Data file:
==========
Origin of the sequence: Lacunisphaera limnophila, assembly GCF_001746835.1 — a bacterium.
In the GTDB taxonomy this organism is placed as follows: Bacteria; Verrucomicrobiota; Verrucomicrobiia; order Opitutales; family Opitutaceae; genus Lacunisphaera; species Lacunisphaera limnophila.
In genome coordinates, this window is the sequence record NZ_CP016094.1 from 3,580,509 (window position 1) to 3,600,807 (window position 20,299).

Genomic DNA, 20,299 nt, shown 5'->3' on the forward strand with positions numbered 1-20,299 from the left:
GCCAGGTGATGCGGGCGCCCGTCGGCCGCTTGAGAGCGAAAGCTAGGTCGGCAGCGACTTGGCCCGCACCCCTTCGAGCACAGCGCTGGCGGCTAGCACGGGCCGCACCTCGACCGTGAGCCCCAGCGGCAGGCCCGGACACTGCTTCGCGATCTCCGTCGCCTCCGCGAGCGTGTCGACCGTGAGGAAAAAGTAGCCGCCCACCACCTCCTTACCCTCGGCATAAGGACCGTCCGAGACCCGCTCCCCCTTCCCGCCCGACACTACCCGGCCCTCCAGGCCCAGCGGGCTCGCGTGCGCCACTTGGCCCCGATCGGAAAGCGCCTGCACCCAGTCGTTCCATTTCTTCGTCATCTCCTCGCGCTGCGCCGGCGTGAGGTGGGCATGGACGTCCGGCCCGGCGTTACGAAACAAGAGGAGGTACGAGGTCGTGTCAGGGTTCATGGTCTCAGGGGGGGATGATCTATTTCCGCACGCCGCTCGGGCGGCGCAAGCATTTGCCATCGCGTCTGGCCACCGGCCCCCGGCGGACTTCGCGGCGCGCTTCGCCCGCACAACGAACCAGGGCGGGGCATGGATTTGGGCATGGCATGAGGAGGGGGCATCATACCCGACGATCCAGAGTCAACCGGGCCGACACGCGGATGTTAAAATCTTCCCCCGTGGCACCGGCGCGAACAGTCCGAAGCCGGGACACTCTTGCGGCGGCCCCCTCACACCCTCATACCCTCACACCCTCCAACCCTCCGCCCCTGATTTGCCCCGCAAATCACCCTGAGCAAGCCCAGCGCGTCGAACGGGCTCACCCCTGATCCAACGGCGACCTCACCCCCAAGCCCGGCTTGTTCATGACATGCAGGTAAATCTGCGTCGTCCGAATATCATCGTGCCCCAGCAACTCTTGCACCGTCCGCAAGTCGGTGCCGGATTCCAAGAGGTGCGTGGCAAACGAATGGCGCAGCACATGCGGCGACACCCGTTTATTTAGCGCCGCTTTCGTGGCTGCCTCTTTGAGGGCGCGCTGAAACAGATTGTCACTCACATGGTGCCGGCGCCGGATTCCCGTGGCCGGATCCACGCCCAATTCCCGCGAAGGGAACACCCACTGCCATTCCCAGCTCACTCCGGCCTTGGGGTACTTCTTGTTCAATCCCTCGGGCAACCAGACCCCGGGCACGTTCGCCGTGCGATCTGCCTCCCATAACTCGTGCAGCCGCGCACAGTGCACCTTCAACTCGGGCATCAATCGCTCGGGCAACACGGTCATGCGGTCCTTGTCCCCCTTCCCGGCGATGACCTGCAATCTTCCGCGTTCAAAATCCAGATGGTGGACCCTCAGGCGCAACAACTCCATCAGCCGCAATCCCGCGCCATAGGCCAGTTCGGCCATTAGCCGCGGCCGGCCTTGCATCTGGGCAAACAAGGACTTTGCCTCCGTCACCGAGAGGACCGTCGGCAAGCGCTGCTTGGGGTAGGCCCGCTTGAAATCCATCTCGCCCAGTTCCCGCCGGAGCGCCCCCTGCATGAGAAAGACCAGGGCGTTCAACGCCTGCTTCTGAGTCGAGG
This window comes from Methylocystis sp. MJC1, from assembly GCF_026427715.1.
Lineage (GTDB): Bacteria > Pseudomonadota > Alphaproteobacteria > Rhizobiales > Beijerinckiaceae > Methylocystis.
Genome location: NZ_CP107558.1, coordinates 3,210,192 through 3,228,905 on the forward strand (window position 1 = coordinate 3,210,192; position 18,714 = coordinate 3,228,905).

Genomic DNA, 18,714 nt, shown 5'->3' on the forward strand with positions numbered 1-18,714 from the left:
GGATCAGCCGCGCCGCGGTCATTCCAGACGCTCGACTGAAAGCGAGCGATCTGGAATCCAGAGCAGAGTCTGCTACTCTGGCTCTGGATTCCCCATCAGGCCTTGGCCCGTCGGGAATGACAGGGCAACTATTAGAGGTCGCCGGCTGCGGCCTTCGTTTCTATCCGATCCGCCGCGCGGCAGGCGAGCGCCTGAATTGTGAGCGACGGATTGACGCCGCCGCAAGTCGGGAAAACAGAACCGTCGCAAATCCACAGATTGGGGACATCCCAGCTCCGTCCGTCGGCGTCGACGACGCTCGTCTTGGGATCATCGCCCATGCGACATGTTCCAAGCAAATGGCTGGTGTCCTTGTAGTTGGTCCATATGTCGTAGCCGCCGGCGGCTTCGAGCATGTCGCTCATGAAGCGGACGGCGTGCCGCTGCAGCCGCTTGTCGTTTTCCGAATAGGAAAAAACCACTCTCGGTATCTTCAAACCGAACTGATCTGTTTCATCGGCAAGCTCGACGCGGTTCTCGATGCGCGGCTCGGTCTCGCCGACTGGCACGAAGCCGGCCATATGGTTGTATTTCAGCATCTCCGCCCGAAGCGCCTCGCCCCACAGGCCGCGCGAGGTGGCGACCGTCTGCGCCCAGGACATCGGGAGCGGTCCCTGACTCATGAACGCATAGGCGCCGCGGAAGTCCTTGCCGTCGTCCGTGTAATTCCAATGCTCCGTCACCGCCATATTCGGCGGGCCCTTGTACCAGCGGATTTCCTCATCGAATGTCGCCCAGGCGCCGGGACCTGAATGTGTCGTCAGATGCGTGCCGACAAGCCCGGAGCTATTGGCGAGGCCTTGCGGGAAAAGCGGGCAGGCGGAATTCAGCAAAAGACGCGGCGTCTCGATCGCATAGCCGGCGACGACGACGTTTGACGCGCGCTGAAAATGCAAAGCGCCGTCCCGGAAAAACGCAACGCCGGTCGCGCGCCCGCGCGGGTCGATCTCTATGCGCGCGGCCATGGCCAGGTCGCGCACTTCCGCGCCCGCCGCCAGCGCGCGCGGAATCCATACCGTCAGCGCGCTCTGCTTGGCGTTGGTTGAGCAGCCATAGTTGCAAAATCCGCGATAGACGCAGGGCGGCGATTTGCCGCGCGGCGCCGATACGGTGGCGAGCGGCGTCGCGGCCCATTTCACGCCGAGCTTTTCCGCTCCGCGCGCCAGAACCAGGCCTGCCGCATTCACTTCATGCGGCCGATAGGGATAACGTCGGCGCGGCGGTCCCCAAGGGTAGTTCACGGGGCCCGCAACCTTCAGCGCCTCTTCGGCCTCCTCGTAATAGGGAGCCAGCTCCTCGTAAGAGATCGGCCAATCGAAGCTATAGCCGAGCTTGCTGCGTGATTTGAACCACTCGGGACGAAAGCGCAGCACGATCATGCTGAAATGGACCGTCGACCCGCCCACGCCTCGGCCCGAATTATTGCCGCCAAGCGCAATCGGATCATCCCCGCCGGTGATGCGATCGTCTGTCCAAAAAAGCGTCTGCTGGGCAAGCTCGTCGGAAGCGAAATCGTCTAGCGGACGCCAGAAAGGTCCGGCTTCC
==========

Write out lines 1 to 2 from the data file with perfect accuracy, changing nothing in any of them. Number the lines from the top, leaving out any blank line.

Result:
Origin of the sequence: Lacunisphaera limnophila, assembly GCF_001746835.1 — a bacterium.
In the GTDB taxonomy this organism is placed as follows: Bacteria; Verrucomicrobiota; Verrucomicrobiia; order Opitutales; family Opitutaceae; genus Lacunisphaera; species Lacunisphaera limnophila.